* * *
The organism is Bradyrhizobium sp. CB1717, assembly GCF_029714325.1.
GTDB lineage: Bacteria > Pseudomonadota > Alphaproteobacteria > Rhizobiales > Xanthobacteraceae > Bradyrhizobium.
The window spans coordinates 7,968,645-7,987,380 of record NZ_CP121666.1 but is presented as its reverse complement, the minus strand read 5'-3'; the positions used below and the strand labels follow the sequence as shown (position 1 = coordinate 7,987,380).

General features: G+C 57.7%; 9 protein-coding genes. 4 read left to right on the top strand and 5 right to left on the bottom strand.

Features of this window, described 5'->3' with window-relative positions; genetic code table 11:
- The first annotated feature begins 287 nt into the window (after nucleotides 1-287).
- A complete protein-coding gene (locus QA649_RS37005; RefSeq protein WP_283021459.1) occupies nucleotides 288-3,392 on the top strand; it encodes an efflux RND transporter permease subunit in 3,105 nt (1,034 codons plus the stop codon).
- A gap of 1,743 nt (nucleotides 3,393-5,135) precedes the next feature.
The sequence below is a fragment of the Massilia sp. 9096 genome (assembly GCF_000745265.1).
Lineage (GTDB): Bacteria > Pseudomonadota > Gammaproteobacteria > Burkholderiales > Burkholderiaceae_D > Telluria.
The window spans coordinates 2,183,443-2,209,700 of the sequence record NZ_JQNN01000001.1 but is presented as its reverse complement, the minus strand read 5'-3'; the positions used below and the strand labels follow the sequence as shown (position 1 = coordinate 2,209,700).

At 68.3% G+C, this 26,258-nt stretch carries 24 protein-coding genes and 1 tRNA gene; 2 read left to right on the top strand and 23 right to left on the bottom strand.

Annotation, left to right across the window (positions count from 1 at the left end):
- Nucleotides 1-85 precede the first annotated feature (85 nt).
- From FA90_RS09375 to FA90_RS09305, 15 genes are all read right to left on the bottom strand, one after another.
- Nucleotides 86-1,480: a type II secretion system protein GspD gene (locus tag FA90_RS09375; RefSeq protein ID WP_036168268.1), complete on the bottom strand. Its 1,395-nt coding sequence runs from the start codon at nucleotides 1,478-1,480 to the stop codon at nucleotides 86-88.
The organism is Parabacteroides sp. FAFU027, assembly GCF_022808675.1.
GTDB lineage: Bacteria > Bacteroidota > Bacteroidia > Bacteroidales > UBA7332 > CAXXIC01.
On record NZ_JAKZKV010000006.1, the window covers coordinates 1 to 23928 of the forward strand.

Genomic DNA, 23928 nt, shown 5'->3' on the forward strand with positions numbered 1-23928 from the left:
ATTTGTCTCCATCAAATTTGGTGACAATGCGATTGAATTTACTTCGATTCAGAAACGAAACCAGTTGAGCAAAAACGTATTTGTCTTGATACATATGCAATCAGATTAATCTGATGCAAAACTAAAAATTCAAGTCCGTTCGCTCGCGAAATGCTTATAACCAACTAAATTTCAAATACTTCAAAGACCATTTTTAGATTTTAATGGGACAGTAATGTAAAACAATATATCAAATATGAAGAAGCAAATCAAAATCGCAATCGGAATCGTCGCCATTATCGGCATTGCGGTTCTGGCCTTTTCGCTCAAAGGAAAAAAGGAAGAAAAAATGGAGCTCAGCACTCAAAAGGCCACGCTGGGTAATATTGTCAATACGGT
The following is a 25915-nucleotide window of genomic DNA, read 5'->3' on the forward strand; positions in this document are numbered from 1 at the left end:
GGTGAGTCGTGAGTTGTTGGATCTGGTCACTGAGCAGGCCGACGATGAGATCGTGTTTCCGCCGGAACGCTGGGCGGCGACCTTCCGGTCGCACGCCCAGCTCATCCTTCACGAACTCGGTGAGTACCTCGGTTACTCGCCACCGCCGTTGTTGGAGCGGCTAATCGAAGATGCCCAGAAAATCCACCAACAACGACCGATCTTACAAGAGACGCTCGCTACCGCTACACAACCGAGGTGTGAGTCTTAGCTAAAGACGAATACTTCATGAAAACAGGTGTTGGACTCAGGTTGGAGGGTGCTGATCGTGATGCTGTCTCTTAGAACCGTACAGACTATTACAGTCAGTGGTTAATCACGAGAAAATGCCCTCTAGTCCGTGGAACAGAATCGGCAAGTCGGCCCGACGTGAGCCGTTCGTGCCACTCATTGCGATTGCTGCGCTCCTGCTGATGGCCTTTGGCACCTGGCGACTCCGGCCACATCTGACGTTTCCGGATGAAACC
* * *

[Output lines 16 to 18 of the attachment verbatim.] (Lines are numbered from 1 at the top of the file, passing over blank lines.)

- Nucleotides 86-1,480: a type II secretion system protein GspD gene (locus tag FA90_RS09375; RefSeq protein ID WP_036168268.1), complete on the bottom strand. Its 1,395-nt coding sequence runs from the start codon at nucleotides 1,478-1,480 to the stop codon at nucleotides 86-88.
The organism is Parabacteroides sp. FAFU027, assembly GCF_022808675.1.
GTDB lineage: Bacteria > Bacteroidota > Bacteroidia > Bacteroidales > UBA7332 > CAXXIC01.